What made me the most excited about learning Korean (and which, by the way, totally surprised me) is the vast number of grammatical similarities between Korean and Hungarian (my mother tongue). Also, we have every vowel that is needed to pronunce Korean vowels. If I'm not mistaken, both languages are called agglutinative (I might be wrong). That's why it is so difficult to learn Korean via Internet. Hungarian and Korean have many similar sentence structures, we also have different politeness levels, object marking particles (which is a very new concept for those who speak only English) conjugation of verbs, etc., yet I have to listen to the silliest, most complicated explanations written for English speaking people, just to realize later that it is actually the same as in my language.
    I could continue to draw a parallel between the two languages, it's not my intention. I just thought it would be an interesting addition to your post, and maybe something new you haven't heard before. ;)
    I also felt a sudden urge to express how much I love Korean language and that it really is very logical and fun to learn. I enjoyed every second I spent with learning it. (Even though it's quite difficult, but, well, after Hungarian, the learning process doesn't seem too bad.)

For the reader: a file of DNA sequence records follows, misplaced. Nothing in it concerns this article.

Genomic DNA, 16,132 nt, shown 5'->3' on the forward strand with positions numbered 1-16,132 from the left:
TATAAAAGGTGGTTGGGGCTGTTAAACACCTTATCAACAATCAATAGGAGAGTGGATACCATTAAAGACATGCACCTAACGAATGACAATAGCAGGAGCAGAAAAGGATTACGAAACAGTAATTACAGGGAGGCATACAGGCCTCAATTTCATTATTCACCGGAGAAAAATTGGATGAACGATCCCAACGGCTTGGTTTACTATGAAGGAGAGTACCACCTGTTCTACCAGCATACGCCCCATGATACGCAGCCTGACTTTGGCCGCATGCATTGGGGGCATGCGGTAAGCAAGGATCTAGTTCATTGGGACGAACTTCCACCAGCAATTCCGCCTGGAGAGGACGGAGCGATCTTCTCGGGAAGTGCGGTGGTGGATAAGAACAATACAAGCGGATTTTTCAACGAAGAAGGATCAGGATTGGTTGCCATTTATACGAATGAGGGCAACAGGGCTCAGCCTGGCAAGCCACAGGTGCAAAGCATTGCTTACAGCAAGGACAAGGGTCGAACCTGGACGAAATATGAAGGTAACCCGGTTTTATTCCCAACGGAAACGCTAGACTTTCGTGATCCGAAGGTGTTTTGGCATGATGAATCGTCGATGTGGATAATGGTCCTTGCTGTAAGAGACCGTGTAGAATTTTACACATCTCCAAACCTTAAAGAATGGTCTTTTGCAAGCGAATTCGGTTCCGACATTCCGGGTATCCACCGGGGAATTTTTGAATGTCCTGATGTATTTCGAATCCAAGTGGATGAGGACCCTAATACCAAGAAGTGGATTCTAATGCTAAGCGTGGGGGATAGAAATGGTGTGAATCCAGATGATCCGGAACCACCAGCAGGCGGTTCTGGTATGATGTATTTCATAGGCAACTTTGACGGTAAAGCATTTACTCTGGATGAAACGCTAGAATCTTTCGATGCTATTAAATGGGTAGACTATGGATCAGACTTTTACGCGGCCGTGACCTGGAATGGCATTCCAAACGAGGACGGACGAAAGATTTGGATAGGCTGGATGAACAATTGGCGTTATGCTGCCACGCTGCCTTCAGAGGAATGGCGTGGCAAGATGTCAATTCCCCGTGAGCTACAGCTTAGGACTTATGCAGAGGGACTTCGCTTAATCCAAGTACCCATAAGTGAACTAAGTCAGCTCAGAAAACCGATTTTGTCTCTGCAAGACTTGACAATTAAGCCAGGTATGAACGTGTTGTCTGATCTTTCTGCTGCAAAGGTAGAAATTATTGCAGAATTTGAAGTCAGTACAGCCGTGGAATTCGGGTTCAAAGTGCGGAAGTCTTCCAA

Thanks for running this blog. It's really informative and surprisingly sophisticated (most online sources aren't). I'll keep coming back for sure.

  26. @ chanel90 4/19/2011 9:52 AM post:

    Generally speaking, meaning for my soapbox when telling people to spend a day learning Hangeul... Your post is a fine argument for proponents of insisting people learn Hangeul [over relying on Romanization].

  27. Logically, you should be able to represent the sounds of any foreign language in hangeul using combinations of existing hangeul symbols. You could, if the Korean is correct, as he may well be, use the vowel symbols invented by King Sejong, and you might have to invent certain new symbols for consonants that don't exist in Korean - 'z' and 'th' come to mind (and isn't it a shame, by the way, that the two Anglo-Saxon symbols used for hard and soft 'th' fell out of use?).

    Anyway, you should be able to represent any word, however alien to Korean. Let's take the English word 'strength', for example. This has an initial consonant cluster (no such thing exists in Korean) and an alien final consonant cluster all in a single-syllable word. I would write it as 'ㅆ ㅌ ㄹ ㅐ ㅇ th' (with some made up hangeul symbol representing the 'th'). I want to put all these symbols together in one block to show it's one syllable, but, of course, the word processor won't let me.